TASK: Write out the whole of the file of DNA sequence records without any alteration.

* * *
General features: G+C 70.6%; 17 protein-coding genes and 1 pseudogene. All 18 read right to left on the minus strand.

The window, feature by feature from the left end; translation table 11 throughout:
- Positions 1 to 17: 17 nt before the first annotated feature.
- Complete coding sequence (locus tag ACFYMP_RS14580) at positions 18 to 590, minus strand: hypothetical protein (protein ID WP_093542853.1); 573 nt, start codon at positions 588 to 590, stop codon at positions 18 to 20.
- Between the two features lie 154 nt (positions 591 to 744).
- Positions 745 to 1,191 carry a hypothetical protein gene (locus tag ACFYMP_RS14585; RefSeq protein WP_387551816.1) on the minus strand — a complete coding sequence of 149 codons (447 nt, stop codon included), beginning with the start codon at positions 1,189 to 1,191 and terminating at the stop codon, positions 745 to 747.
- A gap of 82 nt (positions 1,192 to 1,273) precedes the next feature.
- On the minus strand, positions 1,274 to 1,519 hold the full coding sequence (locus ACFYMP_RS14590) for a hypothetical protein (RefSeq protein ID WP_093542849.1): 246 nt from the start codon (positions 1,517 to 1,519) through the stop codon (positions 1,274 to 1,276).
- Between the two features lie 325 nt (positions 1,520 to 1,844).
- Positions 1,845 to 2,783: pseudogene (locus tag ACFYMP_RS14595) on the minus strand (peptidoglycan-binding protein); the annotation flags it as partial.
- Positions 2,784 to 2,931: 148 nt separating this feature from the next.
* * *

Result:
General features: G+C 70.6%; 17 protein-coding genes and 1 pseudogene. All 18 read right to left on the minus strand.

The window, feature by feature from the left end; translation table 11 throughout:
- Positions 1 to 17: 17 nt before the first annotated feature.
- Complete coding sequence (locus tag ACFYMP_RS14580) at positions 18 to 590, minus strand: hypothetical protein (protein ID WP_093542853.1); 573 nt, start codon at positions 588 to 590, stop codon at positions 18 to 20.
- Between the two features lie 154 nt (positions 591 to 744).
- Positions 745 to 1,191 carry a hypothetical protein gene (locus tag ACFYMP_RS14585; RefSeq protein WP_387551816.1) on the minus strand — a complete coding sequence of 149 codons (447 nt, stop codon included), beginning with the start codon at positions 1,189 to 1,191 and terminating at the stop codon, positions 745 to 747.
- A gap of 82 nt (positions 1,192 to 1,273) precedes the next feature.
- On the minus strand, positions 1,274 to 1,519 hold the full coding sequence (locus ACFYMP_RS14590) for a hypothetical protein (RefSeq protein ID WP_093542849.1): 246 nt from the start codon (positions 1,517 to 1,519) through the stop codon (positions 1,274 to 1,276).
- Between the two features lie 325 nt (positions 1,520 to 1,844).
- Positions 1,845 to 2,783: pseudogene (locus tag ACFYMP_RS14595) on the minus strand (peptidoglycan-binding protein); the annotation flags it as partial.
- Positions 2,784 to 2,931: 148 nt separating this feature from the next.